It's no secret that we love the tUnE-yArDs.
Not only did we name Merrill Garbus and Co.'s sophomore album w h o k i l l one of our top five Bay Area albums of the year, but we checked in with the Oakland transplant about the Occupy movement and where to find the East Bay's best Thai food.
It looks like we're not alone in proclaiming Garbus's radness to anyone who will listen.
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w h o k i l l has come out on top in the Village Voice's annual Pazz & Jop poll of hundreds of music critics working at publications around the country.
Traditionally released about a month after most places put out their own "Best Of" lists, Pazz & Jop was intended by founder Robert Christgau (aka the "Dean Of American Rock Critics") to give the broadest possible survey of what people who like music professionally really, really like.
Unlike last year, when Kayne West's My Beautiful Dark Twisted Fantasy was the runaway winner, tUne-yARdS only barely edged out British singer-songwriter PJ Harvery's excellent Let England Shake for first place. Harvey was followed by Jay-Z and Kanye West's gold-plated ode to excess, Watch the Throne.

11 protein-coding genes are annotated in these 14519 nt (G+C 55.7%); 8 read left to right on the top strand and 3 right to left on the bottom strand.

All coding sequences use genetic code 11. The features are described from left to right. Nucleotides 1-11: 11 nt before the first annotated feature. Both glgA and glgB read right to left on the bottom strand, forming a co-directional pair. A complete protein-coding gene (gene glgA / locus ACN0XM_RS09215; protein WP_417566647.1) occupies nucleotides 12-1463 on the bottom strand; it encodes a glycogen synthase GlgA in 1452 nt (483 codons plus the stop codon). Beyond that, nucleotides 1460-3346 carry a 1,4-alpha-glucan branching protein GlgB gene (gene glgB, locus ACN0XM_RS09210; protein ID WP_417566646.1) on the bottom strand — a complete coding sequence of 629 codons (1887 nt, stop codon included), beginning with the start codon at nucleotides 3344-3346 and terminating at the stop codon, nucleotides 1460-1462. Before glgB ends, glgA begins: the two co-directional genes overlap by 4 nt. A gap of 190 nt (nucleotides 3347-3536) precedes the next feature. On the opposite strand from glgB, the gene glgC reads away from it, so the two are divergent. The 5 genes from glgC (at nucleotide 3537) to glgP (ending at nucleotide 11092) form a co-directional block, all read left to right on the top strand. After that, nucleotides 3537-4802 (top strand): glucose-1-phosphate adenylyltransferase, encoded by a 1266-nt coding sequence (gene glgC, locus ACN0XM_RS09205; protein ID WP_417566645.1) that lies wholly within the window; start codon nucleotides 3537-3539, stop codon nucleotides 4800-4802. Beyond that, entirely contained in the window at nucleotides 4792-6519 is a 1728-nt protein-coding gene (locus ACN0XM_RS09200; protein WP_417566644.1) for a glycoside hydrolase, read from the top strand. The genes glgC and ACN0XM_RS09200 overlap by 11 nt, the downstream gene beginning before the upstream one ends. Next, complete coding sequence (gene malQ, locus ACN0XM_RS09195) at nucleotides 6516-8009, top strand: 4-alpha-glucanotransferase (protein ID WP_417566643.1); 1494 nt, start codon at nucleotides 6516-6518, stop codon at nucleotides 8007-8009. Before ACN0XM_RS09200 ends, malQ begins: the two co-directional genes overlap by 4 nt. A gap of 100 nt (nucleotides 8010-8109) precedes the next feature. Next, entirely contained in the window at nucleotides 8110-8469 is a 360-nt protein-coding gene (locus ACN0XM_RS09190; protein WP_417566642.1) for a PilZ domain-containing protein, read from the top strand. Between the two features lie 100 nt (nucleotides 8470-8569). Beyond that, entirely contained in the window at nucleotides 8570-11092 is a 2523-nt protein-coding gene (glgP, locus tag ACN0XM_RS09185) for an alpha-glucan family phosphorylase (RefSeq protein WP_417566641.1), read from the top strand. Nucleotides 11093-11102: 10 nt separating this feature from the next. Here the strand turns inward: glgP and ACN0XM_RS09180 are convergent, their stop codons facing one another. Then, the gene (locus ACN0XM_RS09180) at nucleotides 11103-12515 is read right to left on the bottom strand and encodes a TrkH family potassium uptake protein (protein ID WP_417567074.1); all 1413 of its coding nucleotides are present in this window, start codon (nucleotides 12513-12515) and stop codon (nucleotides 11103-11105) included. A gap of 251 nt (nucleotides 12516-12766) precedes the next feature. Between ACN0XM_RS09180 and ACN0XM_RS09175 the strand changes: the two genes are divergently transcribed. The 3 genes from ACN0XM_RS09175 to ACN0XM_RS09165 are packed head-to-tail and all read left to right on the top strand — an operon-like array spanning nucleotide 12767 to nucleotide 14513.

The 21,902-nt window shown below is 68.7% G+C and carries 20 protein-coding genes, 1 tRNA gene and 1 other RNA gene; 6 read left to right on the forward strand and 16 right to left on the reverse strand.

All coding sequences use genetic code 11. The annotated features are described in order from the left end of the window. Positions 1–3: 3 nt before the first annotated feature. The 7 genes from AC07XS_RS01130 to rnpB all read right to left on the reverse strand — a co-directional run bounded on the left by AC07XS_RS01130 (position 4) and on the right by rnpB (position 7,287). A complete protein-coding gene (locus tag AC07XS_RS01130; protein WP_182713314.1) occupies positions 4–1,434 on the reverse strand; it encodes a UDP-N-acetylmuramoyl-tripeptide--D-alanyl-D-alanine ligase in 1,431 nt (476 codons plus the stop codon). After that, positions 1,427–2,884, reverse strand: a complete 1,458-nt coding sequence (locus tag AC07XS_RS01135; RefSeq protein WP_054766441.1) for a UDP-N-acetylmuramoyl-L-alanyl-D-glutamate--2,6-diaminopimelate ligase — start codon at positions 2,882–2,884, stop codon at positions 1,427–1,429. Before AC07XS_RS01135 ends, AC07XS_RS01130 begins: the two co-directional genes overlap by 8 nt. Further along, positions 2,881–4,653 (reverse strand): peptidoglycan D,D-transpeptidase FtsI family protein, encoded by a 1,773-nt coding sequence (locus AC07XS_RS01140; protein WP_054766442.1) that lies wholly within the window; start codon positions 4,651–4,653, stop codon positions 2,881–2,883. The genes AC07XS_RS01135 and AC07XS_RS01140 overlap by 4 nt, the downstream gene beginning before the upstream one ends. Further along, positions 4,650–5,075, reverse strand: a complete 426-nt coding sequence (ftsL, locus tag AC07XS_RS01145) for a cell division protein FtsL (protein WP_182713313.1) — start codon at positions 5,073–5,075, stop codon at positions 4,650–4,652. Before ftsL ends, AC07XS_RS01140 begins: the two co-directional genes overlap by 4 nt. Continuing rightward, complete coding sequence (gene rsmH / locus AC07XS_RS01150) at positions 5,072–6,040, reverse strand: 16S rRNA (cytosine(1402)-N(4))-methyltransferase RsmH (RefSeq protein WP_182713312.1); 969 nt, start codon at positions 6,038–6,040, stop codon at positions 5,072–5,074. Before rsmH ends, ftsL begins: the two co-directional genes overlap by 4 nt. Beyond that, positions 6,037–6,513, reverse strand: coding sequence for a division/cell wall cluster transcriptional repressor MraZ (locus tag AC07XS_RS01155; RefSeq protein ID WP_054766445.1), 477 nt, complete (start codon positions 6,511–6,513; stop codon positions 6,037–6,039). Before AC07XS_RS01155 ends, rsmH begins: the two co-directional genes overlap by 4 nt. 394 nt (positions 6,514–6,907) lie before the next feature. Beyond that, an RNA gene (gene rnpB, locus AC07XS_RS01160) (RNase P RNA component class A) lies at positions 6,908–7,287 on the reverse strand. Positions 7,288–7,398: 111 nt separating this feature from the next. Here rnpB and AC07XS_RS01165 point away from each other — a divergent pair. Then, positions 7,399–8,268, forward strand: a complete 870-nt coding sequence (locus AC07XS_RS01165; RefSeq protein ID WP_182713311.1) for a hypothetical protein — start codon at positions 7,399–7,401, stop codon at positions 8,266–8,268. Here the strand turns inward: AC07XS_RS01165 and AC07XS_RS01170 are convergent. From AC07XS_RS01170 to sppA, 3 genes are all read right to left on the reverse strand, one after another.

Interestingly, w h o k i l l was the lowest-selling album to ever top the list, which is indicative either of the divergence between critical favorites and the tastes of the actual record-buying public or the industry-wide across the board nose dive in record sales--probably both.
Other albums from Bay Area artists appearing near the top of the list were Tom Waits's Bad As Me at number five and Girls' Father Son Holy Ghost at 25, both of which also appeared on our local "best of" list. Ty Segall's Goodbye Bread came in at 100 and Thee Oh Sees' Carrion Crawler/The Dream was three below that.
Sadly, Primus's Green Naugahyde placed a full 808 spots below Lou Reed & Metallica's LuLu. That's notable both for how most critics tend to ignore the Bay Area's premiere mushroom metal band and also that people somehow thought there were over 800 albums released last year were worse than LuLu.
Check out this slideshow of reasons why the tUnE-yArDs are awesome: